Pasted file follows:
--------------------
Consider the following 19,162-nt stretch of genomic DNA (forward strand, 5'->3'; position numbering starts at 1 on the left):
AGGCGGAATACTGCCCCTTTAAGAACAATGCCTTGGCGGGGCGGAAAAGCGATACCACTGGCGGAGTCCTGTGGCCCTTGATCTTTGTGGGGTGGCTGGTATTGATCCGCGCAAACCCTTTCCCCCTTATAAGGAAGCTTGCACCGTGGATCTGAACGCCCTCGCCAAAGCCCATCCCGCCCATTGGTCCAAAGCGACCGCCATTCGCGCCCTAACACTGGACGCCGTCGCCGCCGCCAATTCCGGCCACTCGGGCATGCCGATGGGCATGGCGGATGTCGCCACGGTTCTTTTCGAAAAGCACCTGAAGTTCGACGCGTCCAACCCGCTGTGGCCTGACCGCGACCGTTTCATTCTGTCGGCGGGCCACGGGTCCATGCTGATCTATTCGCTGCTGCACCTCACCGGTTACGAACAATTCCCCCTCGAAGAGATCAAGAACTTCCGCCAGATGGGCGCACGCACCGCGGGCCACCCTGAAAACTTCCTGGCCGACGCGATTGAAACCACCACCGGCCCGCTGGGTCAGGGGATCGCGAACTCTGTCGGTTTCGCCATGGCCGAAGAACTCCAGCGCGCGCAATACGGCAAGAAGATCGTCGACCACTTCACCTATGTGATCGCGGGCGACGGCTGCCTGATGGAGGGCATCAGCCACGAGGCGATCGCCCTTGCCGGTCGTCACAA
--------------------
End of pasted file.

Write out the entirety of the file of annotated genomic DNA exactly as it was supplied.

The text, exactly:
Consider the following 19,162-nt stretch of genomic DNA (forward strand, 5'->3'; position numbering starts at 1 on the left):
AGGCGGAATACTGCCCCTTTAAGAACAATGCCTTGGCGGGGCGGAAAAGCGATACCACTGGCGGAGTCCTGTGGCCCTTGATCTTTGTGGGGTGGCTGGTATTGATCCGCGCAAACCCTTTCCCCCTTATAAGGAAGCTTGCACCGTGGATCTGAACGCCCTCGCCAAAGCCCATCCCGCCCATTGGTCCAAAGCGACCGCCATTCGCGCCCTAACACTGGACGCCGTCGCCGCCGCCAATTCCGGCCACTCGGGCATGCCGATGGGCATGGCGGATGTCGCCACGGTTCTTTTCGAAAAGCACCTGAAGTTCGACGCGTCCAACCCGCTGTGGCCTGACCGCGACCGTTTCATTCTGTCGGCGGGCCACGGGTCCATGCTGATCTATTCGCTGCTGCACCTCACCGGTTACGAACAATTCCCCCTCGAAGAGATCAAGAACTTCCGCCAGATGGGCGCACGCACCGCGGGCCACCCTGAAAACTTCCTGGCCGACGCGATTGAAACCACCACCGGCCCGCTGGGTCAGGGGATCGCGAACTCTGTCGGTTTCGCCATGGCCGAAGAACTCCAGCGCGCGCAATACGGCAAGAAGATCGTCGACCACTTCACCTATGTGATCGCGGGCGACGGCTGCCTGATGGAGGGCATCAGCCACGAGGCGATCGCCCTTGCCGGTCGTCACAA